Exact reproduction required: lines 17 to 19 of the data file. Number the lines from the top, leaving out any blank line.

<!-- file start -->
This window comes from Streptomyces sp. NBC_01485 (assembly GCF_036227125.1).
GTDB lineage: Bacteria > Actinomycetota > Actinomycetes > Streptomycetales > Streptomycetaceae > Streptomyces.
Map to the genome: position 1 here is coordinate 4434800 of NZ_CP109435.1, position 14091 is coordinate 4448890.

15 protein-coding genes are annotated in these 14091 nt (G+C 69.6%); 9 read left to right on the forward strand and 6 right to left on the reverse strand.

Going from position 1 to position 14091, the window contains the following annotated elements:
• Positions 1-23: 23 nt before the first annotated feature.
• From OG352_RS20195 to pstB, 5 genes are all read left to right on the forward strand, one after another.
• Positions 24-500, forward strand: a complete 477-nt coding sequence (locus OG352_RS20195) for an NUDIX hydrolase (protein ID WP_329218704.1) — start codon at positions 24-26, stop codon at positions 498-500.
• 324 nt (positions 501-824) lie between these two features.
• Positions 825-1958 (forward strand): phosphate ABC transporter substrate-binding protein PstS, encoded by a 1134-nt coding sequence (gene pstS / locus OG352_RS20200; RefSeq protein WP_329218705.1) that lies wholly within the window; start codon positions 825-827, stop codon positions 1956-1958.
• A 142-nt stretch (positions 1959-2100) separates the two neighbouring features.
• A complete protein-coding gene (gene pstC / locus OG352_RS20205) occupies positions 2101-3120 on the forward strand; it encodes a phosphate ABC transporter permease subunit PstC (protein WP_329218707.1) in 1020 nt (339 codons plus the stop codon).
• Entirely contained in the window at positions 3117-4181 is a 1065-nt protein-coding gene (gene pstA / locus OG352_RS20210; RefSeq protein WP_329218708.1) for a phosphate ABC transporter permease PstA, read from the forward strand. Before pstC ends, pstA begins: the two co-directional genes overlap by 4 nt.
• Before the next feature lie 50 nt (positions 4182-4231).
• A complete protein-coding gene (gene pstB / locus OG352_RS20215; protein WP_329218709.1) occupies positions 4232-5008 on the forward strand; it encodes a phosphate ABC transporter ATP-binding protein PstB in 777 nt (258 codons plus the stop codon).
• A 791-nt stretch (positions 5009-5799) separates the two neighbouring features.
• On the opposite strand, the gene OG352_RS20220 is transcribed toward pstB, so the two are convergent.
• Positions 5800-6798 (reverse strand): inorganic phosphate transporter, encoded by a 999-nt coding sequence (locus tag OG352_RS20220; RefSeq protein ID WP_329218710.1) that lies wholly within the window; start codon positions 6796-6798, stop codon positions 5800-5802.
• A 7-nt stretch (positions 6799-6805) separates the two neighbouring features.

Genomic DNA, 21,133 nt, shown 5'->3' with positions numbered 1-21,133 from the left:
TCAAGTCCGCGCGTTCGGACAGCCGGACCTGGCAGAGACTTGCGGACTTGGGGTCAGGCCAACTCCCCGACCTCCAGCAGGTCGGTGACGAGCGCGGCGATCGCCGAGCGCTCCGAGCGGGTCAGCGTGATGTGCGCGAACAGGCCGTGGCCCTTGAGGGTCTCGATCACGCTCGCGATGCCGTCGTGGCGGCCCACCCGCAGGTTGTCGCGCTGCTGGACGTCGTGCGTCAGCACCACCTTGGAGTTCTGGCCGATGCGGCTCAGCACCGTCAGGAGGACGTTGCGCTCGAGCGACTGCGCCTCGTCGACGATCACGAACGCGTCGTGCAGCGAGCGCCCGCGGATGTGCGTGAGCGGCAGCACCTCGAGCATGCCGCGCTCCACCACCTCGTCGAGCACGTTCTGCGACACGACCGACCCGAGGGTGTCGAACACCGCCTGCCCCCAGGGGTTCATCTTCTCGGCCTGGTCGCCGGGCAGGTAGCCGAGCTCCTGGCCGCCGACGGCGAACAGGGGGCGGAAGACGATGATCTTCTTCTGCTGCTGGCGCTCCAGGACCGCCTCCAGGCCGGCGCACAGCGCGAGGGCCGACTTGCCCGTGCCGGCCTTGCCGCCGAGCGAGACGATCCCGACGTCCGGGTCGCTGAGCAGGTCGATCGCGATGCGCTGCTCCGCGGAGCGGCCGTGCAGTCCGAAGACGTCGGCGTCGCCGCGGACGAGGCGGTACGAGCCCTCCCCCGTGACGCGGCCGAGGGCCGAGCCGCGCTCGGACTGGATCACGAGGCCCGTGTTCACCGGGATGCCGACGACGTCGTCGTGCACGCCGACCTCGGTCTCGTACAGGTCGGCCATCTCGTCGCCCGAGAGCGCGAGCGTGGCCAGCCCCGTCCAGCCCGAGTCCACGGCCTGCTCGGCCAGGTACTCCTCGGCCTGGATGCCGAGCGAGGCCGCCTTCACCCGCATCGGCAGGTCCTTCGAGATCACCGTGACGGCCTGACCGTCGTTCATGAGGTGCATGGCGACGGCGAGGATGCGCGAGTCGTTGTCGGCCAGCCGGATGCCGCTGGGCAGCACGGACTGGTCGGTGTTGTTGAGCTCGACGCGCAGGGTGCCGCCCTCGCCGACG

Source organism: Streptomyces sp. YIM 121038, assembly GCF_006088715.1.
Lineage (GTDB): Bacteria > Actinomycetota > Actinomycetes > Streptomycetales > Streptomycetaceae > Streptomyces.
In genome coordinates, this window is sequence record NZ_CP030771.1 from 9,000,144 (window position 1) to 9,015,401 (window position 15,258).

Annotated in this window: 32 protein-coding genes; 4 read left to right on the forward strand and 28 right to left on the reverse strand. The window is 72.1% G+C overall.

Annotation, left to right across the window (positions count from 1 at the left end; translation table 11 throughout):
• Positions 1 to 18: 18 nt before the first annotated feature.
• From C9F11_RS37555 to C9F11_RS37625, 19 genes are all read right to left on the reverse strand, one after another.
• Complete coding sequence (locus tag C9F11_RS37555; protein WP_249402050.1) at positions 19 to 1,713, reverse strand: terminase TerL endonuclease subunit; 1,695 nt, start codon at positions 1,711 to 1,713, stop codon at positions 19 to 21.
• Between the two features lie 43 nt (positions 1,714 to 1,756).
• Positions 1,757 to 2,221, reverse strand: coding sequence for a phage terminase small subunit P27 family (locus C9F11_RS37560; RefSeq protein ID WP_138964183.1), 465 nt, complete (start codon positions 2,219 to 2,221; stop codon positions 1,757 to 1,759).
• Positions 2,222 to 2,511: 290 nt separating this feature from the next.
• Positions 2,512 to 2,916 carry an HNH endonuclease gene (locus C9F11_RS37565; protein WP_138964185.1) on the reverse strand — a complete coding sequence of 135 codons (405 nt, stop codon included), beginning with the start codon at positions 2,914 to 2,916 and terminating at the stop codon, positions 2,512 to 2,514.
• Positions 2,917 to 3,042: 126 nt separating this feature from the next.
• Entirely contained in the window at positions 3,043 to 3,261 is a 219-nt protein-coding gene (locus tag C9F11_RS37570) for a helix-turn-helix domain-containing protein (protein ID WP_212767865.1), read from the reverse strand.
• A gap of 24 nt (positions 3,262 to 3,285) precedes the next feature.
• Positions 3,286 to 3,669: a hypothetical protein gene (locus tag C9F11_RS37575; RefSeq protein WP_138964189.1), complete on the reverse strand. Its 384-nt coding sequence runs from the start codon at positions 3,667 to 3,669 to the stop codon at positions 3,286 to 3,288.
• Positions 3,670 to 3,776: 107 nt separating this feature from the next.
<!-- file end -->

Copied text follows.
• On the opposite strand, the gene OG352_RS20220 is transcribed toward pstB, so the two are convergent.
• Positions 5800-6798 (reverse strand): inorganic phosphate transporter, encoded by a 999-nt coding sequence (locus tag OG352_RS20220; RefSeq protein ID WP_329218710.1) that lies wholly within the window; start codon positions 6796-6798, stop codon positions 5800-5802.
• A 7-nt stretch (positions 6799-6805) separates the two neighbouring features.